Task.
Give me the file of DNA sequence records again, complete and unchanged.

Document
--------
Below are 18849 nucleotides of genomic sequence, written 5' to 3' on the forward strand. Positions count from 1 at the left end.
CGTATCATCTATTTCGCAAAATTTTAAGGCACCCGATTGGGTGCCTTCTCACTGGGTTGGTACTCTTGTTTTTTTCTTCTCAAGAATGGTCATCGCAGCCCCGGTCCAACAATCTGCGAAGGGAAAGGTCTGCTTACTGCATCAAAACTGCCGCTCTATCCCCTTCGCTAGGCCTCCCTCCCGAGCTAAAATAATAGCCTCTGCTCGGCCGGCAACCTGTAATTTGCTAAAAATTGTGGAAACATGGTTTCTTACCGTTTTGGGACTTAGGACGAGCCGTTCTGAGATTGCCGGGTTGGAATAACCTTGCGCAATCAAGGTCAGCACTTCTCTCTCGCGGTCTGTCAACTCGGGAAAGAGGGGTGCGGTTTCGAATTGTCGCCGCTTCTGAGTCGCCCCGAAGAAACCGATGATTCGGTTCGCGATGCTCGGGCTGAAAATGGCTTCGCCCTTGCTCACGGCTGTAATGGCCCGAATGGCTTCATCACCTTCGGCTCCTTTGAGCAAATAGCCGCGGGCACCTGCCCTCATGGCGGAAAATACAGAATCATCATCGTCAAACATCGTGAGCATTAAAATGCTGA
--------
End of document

Below are 18849 nucleotides of genomic sequence, written 5' to 3' on the forward strand. Positions count from 1 at the left end.
CGTATCATCTATTTCGCAAAATTTTAAGGCACCCGATTGGGTGCCTTCTCACTGGGTTGGTACTCTTGTTTTTTTCTTCTCAAGAATGGTCATCGCAGCCCCGGTCCAACAATCTGCGAAGGGAAAGGTCTGCTTACTGCATCAAAACTGCCGCTCTATCCCCTTCGCTAGGCCTCCCTCCCGAGCTAAAATAATAGCCTCTGCTCGGCCGGCAACCTGTAATTTGCTAAAAATTGTGGAAACATGGTTTCTTACCGTTTTGGGACTTAGGACGAGCCGTTCTGAGATTGCCGGGTTGGAATAACCTTGCGCAATCAAGGTCAGCACTTCTCTCTCGCGGTCTGTCAACTCGGGAAAGAGGGGTGCGGTTTCGAATTGTCGCCGCTTCTGAGTCGCCCCGAAGAAACCGATGATTCGGTTCGCGATGCTCGGGCTGAAAATGGCTTCGCCCTTGCTCACGGCTGTAATGGCCCGAATGGCTTCATCACCTTCGGCTCCTTTGAGCAAATAGCCGCGGGCACCTGCCCTCATGGCGGAAAATACAGAATCATCATCGTCAAACATCGTGAGCATTAAAATGCTGA